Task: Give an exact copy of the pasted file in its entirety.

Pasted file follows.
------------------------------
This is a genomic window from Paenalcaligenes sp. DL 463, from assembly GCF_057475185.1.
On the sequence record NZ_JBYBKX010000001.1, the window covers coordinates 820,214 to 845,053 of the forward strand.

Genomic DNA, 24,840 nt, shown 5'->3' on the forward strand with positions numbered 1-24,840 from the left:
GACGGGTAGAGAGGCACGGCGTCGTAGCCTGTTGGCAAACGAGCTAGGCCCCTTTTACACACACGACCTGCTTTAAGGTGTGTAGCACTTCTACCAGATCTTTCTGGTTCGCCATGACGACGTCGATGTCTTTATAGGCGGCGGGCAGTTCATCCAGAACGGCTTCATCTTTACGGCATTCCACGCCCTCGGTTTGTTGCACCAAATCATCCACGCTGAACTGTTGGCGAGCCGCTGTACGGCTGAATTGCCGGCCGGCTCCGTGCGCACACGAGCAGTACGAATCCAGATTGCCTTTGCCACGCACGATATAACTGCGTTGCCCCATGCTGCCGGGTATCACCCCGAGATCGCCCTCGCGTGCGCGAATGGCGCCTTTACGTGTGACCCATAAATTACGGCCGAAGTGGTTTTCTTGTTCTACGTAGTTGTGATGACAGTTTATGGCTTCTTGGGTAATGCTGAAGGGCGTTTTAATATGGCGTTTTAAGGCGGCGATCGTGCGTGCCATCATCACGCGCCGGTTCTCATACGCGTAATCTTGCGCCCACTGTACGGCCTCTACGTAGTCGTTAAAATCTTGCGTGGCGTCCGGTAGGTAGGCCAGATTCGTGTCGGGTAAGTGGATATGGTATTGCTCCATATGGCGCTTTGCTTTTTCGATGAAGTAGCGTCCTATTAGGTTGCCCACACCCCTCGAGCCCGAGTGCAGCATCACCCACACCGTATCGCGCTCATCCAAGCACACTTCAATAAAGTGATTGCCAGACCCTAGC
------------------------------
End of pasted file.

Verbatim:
This is a genomic window from Paenalcaligenes sp. DL 463, from assembly GCF_057475185.1.
On the sequence record NZ_JBYBKX010000001.1, the window covers coordinates 820,214 to 845,053 of the forward strand.

Genomic DNA, 24,840 nt, shown 5'->3' on the forward strand with positions numbered 1-24,840 from the left:
GACGGGTAGAGAGGCACGGCGTCGTAGCCTGTTGGCAAACGAGCTAGGCCCCTTTTACACACACGACCTGCTTTAAGGTGTGTAGCACTTCTACCAGATCTTTCTGGTTCGCCATGACGACGTCGATGTCTTTATAGGCGGCGGGCAGTTCATCCAGAACGGCTTCATCTTTACGGCATTCCACGCCCTCGGTTTGTTGCACCAAATCATCCACGCTGAACTGTTGGCGAGCCGCTGTACGGCTGAATTGCCGGCCGGCTCCGTGCGCACACGAGCAGTACGAATCCAGATTGCCTTTGCCACGCACGATATAACTGCGTTGCCCCATGCTGCCGGGTATCACCCCGAGATCGCCCTCGCGTGCGCGAATGGCGCCTTTACGTGTGACCCATAAATTACGGCCGAAGTGGTTTTCTTGTTCTACGTAGTTGTGATGACAGTTTATGGCTTCTTGGGTAATGCTGAAGGGCGTTTTAATATGGCGTTTTAAGGCGGCGATCGTGCGTGCCATCATCACGCGCCGGTTCTCATACGCGTAATCTTGCGCCCACTGTACGGCCTCTACGTAGTCGTTAAAATCTTGCGTGGCGTCCGGTAGGTAGGCCAGATTCGTGTCGGGTAAGTGGATATGGTATTGCTCCATATGGCGCTTTGCTTTTTCGATGAAGTAGCGTCCTATTAGGTTGCCCACACCCCTCGAGCCCGAGTGCAGCATCACCCACACCGTATCGCGCTCATCCAAGCACACTTCAATAAAGTGATTGCCAGACCCTAGC